Kapenguria law courts, a court with a difference
As early as 8 am on a weekday, Kapenguria Law Courts is abuzz with activities, to meet the judicial needs of residents in West Pokot County.
At its entrance, one would not miss to spot the lower court’s criminal and traffic registries. Here, officers attend to litigants and other court users from all walks of life.
Kapenguria Law Courts in West Pokot County.
Quite noticeable, is the evident human traffic that throngs the court to seek court services, every single day, in a county spread over a 9,169 square-kilometer area.
By 9 am the only courtroom, gradually fill to the brink as members of public and staff ready themselves for the day’s business even as other court officials help litigants and other visitors to locate their destinations in the court’s precincts.
On arrival, we are received by a staff, who guides us into the Executive Officer’s office, popularly referred to as the EO’s office. Here, we meet Mr Samuel Okodoi, from whom we learn has served in the station for close to four years running. Like in other stations, the officer is responsible for administration, a duty he executes in liaison with the head of station.
Later, we accompany him to Hon. Phoebe Kulecho’s chambers and then to Judge Stephen Githinji’s chambers. We are informed that the chambers also double as courtrooms.
Hon Phoebe Kulecho in her chambers at Kapenguria Law Courts.
Justice Githinji is the first judge to be posted to the station after the Judiciary gazetted the station as a High Court, in 2015.
This visit, obviously, has disrupted the officer’s schedules, yet normal activities continue uninterrupted. We are accorded audience during the 20-minute interview as we get to understand the county, the court, the type of cases the court handles and the challenges that impinge on service delivery in the county.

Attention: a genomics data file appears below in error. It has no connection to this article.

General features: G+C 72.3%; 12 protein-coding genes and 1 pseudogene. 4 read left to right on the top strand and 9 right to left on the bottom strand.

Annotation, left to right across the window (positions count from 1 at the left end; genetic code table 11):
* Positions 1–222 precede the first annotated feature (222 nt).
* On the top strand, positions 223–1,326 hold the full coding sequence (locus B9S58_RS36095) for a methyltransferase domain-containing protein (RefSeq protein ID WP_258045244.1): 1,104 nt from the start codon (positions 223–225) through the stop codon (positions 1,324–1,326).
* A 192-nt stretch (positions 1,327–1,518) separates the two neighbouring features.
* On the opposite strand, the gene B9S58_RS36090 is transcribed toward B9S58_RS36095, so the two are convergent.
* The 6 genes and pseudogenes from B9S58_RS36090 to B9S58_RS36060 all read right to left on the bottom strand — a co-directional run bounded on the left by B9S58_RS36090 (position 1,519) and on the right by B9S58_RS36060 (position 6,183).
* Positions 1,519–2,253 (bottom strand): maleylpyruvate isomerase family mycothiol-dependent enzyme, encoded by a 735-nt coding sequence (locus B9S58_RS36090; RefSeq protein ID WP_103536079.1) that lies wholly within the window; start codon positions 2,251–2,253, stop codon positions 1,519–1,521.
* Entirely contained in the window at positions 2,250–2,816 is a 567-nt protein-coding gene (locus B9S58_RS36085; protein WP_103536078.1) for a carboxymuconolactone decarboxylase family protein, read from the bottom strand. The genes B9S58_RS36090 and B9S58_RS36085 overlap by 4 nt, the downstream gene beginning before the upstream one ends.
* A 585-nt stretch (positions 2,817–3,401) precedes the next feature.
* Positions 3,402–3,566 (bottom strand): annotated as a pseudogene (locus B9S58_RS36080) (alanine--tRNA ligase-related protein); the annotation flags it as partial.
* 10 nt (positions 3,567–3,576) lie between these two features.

We are later taken around the courts, to the new court construction site and the famous Kapenguria six cells, currently, the Kapenguria Museum. While at his office, Mr Okodoi explains that the station has one courtroom as well as the Judge’s and Magistrates chambers.
“Kapenguria Law Courts happens to be the only court station in the vast West Pokot County, established during colonial period,” Mr Okodoi explains.
Mr Samuel Okodoi, Kapenguria Law Courts Executive Officer.
He adds: “The magistrates and Judge’s chambers double up as courtrooms due to limited space at the station.”
In 2017 alone, 54 cases were filed at the High Court while 1,133 at the criminal and 82 civil cases at the lower courts.
“Most common cases are those that arise from land related issues, murder and sexual offences Act,” says Judge Githinji.
He adds: “The greatest challenge here is the vastness of the county and the nomadic life that makes it difficult for the police to avail witnesses in court.”
Judge Stephen Githinji in his chambers during an interview with The Judiciary News and Features Service
According to the 2009 Population Census, over 512,690 people, reside in this vast county, which practice predominantly nomadic pastoralism and crop farming as well as mining and other commercial activities.
Ultra-modern court building
Meanwhile, the competing noise of bulldozers, excavator machines, and concrete mixers blended with sound from heavy vehicles, characterise the environment that surround the Kapenguria law court station.